10 steps you should take when an employee complains of harassment

Nov 13, 2023 | Business Principles

When an employee say they feel they have been harassed, the way it’s handled by management can significantly impact the individuals involved, the team’s morale, and the organisation’s reputation. Complainants are often feeling vulnerable and concerned about implications, so it’s crucial to address these complaints with sensitivity, thoroughness, and objectivity.

Here are 10 key steps managers should take:

1. Listen attentively

Give the individual your full attention, ensuring they feel heard. It’s likely to have been very difficult for them to raise such a difficult subject and they may worry about what they say not being taken seriously.

Avoid interrupting or making judgments. It’s essential to gather all the facts before drawing any conclusions.

2. Document everything

Take detailed notes of the complaint, including dates, times, locations, involved parties, and the nature of the alleged harassment. It may be difficult for the employee to recall specifics or to express the detail with clarity and concision so be patient and don’t rush them.

3. Offer support

Let your team member know about resources available, such as Employee Assistance Programmes (EAP), counselling, or other support services you may have.

They may be very concerned about any come back on them for making the complaint, so reiterate that any retaliation for reporting harassment is unacceptable and that they are protected from such action.

4. Consult HR

If you have internal HR, notify them, and if not, consider seeking assistance from your external consultant if you have one. Either internal or external HR will provide guidance on the next steps, keeping in line with company policy and legal requirements.

5. Initiate a prompt investigation

The complaint needs to be properly investigated by someone competent, either from within the company or an external party.

Ensure that the investigation is timely, thorough, and respects the rights and privacy of all parties involved.

6. Maintain confidentiality

Information related to the complaint should be shared only with those who need to know. Reiterate the importance of confidentiality to all parties involved in the investigation.

It is entirely possible the individual making the complaint would rather not be identified. This is unlikely to be practical, however you can reassure the individual that details will be kept to a minimum and that they will be protected from any negative reaction.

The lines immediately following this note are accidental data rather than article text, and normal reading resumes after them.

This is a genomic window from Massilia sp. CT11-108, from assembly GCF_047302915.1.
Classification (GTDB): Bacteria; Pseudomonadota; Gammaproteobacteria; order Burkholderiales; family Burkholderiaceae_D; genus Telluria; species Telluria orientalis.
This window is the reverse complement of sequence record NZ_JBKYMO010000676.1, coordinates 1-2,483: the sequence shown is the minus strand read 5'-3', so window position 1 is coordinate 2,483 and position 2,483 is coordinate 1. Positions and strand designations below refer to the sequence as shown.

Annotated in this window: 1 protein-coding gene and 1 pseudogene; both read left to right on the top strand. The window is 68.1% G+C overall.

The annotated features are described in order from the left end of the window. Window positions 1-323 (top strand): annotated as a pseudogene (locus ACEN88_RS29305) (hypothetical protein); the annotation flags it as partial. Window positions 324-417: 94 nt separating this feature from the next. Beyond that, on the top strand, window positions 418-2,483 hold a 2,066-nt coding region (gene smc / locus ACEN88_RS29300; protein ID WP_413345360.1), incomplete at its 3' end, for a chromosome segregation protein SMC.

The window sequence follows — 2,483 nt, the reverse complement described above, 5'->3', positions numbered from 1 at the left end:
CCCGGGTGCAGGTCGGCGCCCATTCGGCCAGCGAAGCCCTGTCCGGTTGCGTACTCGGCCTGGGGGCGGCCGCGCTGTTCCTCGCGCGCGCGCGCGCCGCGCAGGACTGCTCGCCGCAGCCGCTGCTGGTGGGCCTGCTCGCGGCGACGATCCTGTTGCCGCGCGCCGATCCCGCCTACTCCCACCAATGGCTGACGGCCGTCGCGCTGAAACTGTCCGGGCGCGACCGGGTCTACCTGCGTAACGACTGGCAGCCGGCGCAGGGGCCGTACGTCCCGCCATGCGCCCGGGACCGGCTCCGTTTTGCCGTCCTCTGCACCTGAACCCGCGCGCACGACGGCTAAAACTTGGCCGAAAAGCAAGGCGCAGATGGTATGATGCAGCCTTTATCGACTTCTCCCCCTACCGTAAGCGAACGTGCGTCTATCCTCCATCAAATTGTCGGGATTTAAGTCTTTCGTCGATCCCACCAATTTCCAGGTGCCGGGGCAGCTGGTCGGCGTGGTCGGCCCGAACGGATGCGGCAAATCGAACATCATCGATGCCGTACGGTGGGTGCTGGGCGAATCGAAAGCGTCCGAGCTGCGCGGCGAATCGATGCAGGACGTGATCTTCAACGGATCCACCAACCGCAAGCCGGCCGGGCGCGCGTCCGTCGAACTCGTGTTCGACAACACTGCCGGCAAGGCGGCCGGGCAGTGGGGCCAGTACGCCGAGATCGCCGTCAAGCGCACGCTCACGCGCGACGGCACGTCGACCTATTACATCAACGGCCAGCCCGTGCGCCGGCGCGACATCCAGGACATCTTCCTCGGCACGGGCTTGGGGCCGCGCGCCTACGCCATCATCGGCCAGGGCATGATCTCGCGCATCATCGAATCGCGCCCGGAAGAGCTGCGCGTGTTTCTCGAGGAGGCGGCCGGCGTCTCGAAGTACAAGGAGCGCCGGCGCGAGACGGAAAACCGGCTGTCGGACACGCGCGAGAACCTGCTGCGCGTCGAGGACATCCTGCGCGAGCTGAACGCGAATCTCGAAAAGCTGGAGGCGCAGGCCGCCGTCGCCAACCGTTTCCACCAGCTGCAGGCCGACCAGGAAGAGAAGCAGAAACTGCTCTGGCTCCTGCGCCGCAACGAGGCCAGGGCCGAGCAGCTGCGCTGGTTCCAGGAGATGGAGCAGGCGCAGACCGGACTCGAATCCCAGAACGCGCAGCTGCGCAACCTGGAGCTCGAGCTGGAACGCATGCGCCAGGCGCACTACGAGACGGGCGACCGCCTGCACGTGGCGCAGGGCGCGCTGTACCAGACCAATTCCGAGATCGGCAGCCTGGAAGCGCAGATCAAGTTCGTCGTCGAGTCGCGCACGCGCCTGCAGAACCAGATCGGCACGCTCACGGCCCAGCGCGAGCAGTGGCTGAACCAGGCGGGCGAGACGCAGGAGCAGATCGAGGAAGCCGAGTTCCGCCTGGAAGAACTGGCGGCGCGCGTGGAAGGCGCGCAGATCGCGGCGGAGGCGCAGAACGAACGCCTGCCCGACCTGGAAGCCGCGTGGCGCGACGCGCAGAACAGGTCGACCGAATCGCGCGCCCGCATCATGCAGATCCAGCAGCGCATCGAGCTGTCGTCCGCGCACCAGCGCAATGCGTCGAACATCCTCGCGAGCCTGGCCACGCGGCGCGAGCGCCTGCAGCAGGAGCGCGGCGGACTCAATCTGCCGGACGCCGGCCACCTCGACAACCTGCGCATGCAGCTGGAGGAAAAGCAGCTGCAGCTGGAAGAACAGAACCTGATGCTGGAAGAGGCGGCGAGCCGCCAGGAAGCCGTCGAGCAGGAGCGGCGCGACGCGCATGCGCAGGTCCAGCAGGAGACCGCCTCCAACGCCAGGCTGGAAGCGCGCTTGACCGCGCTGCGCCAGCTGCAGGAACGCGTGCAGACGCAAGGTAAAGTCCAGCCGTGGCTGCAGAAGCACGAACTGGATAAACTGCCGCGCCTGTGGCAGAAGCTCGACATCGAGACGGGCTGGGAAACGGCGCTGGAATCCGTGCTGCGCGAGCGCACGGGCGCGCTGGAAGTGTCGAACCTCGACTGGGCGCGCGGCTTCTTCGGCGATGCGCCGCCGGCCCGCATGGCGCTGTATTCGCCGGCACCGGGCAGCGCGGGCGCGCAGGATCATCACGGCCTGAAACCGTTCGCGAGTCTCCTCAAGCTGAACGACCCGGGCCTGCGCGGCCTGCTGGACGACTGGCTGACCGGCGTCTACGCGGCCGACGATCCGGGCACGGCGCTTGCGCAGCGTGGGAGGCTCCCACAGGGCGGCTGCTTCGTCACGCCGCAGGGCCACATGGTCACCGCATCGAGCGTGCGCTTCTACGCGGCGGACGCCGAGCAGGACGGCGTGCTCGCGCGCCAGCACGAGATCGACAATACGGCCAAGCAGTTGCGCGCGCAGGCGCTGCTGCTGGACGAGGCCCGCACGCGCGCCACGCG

7. Implement interim measures

Depending on the severity of the allegations, consider interim measures such as modifying work schedules, temporary reassignments, or placing the alleged harasser on paid leave.

This ensures safety and reduces potential tensions while the investigation is ongoing. It may also help reassure victims who are reluctant to take action or allow details of their complaint to be looking into.

8. Conclude and act

Once the investigation is complete, review the findings. If the complaint is substantiated, you will need to move to a disciplinary hearing for the perpetrator. Outcomes might include formal warnings or even dismissal depending on the seriousness of the incident or incidents.

Communicate the outcome to the complainant and the accused, while respecting privacy considerations.

9. Monitor the situation

Stay vigilant and monitor the work environment to ensure there’s no retaliation or residual tension. It may be that redeployment is appropriate or necessary, if this is an option in your organisation.

Engage with both parties periodically to ensure the situation has been resolved satisfactorily.

10. Review and learn

Reflect on the situation to determine if there are any preventive measures or policy updates required to avoid similar incidents in the future. It may be that your policy wasn’t quite adequate (or perhaps you don’t have one!), or that you or another manager could or should have seen the problem arising sooner and could have done something to prevent escalation.

You may need to consider additional training or awareness sessions for your team. These sessions often prompt eye-rolling from staff but actually they are important and can prevent issues in the future.

Managing a harassment complaint is a delicate and critical responsibility. Addressing complaints with promptness, fairness, and empathy not only supports a positive work environment but also reinforces trust and confidence in leadership.

If you need any further advice on dealing with complaints regarding harassment, do get in touch.